Debt Crisis How the United Term Paper

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When the economy suddenly has more money circulating around there is the threat of inflation. "The Federal Reserve is expected to hold its main short-term interest rate at a 45-year low of 1% at its last meeting of the year in December, as well as into part of 2004, economists predict. Holding short-term rates at such low levels might motivate consumers and businesses to spend and invest more, something that would lift economic growth." (Aversa)


The national debt crisis has required a new look at corporate America in regard to valuing the risks and returns of companies and instruments. Many investors apply the Warren Buffet philosophy. Buffett seems to believe that thorough analysis of each company, patient purchasing at the lowest possible price and holding for the long-term will weed out the dogs. Warren Buffet is one of the richest men in America with probably only Bill Gates ahead of him in overall wealth. "So businessmen like Warren Buffett, Bill Gates, Jeff Bezos of, Michael Dell, the founder of Dell Computers, Bernard Marcus and Arthur Blank of Home Depot, and mutual fund manager Michael Price have been lionized in the press. Each became a billionaire, or near billionaire, in the 1990s." (Gross, 2000) Therefore, the Buffett approach of investing in companies provides an excellent opportunity to reduce risk levels. The approach follows:

First do a thorough Background on the company. Evaluate brand recognition and types of companies considered a monopoly by consumers. The company must be able to adjust prices to meet inflation so it makes money irregardless of economic climate. The company should make products that are understood so you can comprehend the exact business of the company. Earnings must be predictable so any year's earnings per share (EPS) must be positive. Debt must be low. And finally, the Return on Equity (ROE) must be high and expenditures down.

An industry outlook: The industry should not be able to do a thing without first going through the company for example Coca-Cola, McDonald's, or American Express in their respective industries.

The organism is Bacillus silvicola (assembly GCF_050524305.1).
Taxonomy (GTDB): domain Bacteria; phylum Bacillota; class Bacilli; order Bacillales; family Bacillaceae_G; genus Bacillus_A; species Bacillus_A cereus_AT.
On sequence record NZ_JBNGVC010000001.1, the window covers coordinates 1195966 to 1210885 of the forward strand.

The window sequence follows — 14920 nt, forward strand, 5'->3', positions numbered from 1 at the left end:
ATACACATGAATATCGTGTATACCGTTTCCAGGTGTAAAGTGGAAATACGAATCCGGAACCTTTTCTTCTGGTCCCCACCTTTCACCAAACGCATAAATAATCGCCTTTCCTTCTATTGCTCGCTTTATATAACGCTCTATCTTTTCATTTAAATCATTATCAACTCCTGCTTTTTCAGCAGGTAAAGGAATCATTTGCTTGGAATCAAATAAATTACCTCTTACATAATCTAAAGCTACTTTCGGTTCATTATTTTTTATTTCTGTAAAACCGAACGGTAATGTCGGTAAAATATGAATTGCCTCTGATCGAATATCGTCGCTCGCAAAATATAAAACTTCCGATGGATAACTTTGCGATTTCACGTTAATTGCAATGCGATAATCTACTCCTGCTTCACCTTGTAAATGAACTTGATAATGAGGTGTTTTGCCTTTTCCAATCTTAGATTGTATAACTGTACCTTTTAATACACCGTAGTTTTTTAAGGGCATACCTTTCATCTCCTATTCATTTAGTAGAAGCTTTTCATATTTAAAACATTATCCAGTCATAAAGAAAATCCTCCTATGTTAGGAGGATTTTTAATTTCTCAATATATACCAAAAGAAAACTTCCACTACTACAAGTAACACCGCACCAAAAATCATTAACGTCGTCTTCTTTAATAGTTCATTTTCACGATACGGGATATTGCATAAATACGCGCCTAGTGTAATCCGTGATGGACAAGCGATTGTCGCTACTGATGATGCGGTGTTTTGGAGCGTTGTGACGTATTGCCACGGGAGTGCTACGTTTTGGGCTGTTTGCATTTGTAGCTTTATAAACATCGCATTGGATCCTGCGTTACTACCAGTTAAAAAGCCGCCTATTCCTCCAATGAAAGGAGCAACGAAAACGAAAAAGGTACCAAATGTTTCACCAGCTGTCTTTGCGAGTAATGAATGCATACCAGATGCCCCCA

Once a company is identified, market price determines whether to invest in the company because initial price is very influential on the overall returns in the long run. There are three parts to section two: ROE method, EPS growth method and is to average both returns to create a final return.

Determine the per share growth rate and per share earnings for the past 5 yrs

Calculate the return of equity, PE ratio, rate of compounding and retained earnings

Include the future plans of company

Choose to buy/Pass

Another major valuation methodology for verifying the effects of debt on corporate America or individual companies both large and small would be to utilize the Return on Investment approach. The objective should always be to identify companies with quantifiable, reliable, and accurate measurements for the Return on Investment (ROI). The key to producing a credible ROI is ascertaining the hard cost and the revenue impact. Hard benefits can be measured and do affect the company's gain/loss statement. The best approach when verifying debt is to exclude soft benefits, which are operational benefits that cannot be easily quantified and audited and do not affect the company's gain/loss. Return on investment analysis is a crucial decision-making tool and can be used to evaluate the expected return of companies by comparing the size of an investment and the inherent timing of expected savings or increased revenue based on investments in the company. In this time of debt, this tool can be widely used to help guide decisions for purchases, investments, and improvements.